Here is a nice song that drove me crazy trying to figure out the lyrics, until I found out that it wasn't in Gaeilge but Gàidhlig. I hope you like it.
I missed this thread back when it started. In case you want the words, and a pretty decent translation (not mine), here they are.
Just noticed you already have the lyrics at that site (I thought it was an audio link), but I'll leave this in case anyone wants to copy them out in this cleaner format.
Sèist (Chorus - after each verse):
Ho ro i a bhi o ho
Chall eileadh a ro ho
Ho ro i a bhi o ho
Chall o ho ro bhi
Ach a Thomais 'ic Uilleim,
bu tu 'n companach munaidh,
anns na coilltichean urrad.
Fhuair thu urram na seilg'.
Gur a buidheach mi m' chéile,
thug an gunn' á Dùn-eideann.
Dhomh-sa b' aithne do bheusan
‘s cha bu léir dhomh do ghiamh
‘S toigh leam àiridh nam badan,
far am b' éibhinn leam cadal,
's am biodh fasgadh ri gaillionn,
aig aighean 's aig laoigh.
Agus frith nan dàmh donna,
's nan ceannardan troma,
leam bu mhiann dol 'n an coinneamh,
'n uair a chromadh a' ghrian.
Le 'm chuilbheir caol cùbhraidh,
ann am achlais 'ga giùlan,
laoidh ghlas air a h-ùrlar,
bheir tuill ùr air am bian.
Spor thana gheur dhù-ghorm,
'n déidh a glasadh 's a dlùthadh,
'chuireadh sradag ri fùdar,
nuair a lùbainn mo mhiar
Mharbhainn dràchd agus lacha,
agus tàrmachan creachainn,
's earbag riabhach nam badan,
'theid roimh 'n mhaduinn 'na fiamh.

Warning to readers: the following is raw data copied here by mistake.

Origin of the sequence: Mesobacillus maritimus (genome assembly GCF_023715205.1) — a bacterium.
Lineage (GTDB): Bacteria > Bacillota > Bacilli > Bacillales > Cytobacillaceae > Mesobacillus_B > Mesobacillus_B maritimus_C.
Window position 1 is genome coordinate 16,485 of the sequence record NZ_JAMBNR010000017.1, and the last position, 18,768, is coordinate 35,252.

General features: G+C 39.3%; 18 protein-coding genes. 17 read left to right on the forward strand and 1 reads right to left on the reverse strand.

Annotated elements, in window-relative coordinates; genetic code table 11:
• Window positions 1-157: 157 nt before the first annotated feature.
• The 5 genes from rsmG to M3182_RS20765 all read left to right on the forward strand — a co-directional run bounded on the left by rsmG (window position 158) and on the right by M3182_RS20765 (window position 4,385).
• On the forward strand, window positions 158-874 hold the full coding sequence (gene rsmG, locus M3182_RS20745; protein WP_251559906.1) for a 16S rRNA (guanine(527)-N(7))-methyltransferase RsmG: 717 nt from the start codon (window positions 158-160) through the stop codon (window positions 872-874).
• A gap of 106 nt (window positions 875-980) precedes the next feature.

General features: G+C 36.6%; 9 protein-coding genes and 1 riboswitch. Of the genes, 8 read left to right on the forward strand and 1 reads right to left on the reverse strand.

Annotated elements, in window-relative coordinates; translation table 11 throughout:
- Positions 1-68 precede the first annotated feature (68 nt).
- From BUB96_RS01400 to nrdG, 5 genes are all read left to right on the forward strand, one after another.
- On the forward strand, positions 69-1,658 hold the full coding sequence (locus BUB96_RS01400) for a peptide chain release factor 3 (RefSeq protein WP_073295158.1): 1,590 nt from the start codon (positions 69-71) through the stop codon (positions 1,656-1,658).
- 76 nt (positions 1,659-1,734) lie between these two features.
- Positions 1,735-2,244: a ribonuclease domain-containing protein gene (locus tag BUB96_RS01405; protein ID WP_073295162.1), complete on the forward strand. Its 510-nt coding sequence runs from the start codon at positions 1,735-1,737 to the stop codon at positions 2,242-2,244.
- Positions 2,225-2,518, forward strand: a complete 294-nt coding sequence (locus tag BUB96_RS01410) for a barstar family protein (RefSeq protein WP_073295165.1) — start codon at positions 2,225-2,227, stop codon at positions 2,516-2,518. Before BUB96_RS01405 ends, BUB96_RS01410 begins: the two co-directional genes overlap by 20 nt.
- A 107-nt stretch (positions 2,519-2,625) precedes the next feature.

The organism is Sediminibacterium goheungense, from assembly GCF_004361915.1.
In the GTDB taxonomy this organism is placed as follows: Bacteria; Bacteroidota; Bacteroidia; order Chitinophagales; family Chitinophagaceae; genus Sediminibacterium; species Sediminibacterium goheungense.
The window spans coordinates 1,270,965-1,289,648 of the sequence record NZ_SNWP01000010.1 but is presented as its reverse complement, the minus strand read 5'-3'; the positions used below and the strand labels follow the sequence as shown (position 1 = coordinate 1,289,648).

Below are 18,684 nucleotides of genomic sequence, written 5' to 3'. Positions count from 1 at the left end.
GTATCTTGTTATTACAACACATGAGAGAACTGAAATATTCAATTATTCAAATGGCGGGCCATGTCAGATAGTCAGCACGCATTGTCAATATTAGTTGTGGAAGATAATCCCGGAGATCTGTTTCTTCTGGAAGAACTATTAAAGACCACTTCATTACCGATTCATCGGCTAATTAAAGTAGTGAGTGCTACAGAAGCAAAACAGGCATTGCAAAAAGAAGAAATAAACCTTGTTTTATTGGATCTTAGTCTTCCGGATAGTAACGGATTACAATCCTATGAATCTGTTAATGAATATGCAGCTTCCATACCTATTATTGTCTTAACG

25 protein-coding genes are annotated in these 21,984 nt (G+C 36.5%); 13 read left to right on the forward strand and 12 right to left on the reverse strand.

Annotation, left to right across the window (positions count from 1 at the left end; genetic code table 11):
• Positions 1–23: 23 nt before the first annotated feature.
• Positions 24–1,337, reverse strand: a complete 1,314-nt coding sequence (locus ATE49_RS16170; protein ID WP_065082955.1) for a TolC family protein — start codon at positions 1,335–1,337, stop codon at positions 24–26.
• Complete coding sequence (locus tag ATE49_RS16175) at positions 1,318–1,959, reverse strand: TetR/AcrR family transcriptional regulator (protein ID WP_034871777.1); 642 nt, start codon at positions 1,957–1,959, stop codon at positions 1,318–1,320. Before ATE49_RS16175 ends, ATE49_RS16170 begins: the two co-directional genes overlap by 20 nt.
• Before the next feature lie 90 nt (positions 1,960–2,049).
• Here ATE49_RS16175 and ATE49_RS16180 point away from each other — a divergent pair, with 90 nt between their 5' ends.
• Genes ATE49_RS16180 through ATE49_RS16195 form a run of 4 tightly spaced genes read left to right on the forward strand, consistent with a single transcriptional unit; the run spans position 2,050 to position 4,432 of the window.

As in many songs, the chorus doesn't really translate. There are a couple of real words, but it's the rhythm and sound that matters
Oh Thomas, son of William,
you were my moorland companion,
in the high forests.
You won renown in hunting.
I thank my servant,
who brought the gun from Edinburgh.
I knew of your excellent quality,
and I saw no defect.
I like the wooded shieling,
where I was happy to sleep,
where there would be shelter from storms,
For heifers and calves.
And the forest of the red stags,
of the heavy-antlered heads,
how I loved to meet with them,
With my slender, sweet-powdered gun,
carried under my arm,
gray lead on the forest floor,
would produce new holes in their hides.
On bending my finger,
the thin, sharp, blue-black gun flint,
having locked and fired,
would inflame the powder.
I would kill drake and wild duck,
and the ptarmigan of the mountain,
and the little roe of the woodland,
will retrace her steps before morning.